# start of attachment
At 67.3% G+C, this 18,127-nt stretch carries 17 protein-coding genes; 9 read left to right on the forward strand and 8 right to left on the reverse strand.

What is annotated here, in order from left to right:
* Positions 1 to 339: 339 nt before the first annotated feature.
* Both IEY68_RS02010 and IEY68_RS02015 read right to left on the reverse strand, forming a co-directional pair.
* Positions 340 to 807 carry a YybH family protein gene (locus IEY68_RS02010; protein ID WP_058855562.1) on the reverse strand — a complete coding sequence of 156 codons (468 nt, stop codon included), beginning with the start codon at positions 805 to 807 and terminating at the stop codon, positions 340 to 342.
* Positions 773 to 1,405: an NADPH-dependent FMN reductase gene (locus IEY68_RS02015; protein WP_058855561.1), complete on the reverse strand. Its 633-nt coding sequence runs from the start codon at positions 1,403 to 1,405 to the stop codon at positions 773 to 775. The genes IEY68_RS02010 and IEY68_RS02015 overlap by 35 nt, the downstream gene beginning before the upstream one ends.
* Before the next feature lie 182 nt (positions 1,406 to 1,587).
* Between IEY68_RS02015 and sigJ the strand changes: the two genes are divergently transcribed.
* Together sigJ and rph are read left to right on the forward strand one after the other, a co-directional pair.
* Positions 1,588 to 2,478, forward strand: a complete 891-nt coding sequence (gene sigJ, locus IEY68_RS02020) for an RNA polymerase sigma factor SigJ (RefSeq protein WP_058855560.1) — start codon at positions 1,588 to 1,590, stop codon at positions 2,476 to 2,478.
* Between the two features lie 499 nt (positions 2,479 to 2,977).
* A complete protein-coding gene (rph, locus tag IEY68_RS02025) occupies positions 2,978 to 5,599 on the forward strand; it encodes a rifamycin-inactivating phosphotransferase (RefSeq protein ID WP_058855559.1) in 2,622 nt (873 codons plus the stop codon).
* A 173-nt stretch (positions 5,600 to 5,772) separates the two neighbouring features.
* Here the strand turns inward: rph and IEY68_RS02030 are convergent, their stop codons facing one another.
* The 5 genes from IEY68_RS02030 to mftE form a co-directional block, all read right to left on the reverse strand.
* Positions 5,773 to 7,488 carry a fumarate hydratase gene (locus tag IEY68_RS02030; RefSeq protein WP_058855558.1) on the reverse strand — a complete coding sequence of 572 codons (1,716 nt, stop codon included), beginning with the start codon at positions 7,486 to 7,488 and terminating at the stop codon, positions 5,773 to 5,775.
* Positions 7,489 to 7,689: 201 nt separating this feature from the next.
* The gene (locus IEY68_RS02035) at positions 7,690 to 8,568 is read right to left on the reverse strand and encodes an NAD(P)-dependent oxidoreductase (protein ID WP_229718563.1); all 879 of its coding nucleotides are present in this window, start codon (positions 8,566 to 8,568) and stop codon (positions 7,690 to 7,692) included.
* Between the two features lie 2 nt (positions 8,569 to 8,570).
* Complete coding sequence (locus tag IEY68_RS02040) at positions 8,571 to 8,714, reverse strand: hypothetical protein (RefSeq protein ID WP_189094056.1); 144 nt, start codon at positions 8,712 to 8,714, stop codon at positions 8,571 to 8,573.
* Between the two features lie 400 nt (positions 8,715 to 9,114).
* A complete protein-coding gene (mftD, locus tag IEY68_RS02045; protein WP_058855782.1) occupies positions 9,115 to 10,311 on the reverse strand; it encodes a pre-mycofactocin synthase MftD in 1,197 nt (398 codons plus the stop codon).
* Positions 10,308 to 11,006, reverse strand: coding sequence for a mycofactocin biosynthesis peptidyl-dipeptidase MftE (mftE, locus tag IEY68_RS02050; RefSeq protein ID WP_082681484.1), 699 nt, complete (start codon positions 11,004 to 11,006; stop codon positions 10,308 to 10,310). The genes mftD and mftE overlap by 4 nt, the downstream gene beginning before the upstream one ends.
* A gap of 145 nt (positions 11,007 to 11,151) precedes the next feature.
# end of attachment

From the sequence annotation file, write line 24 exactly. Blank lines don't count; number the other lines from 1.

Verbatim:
* A gap of 145 nt (positions 11,007 to 11,151) precedes the next feature.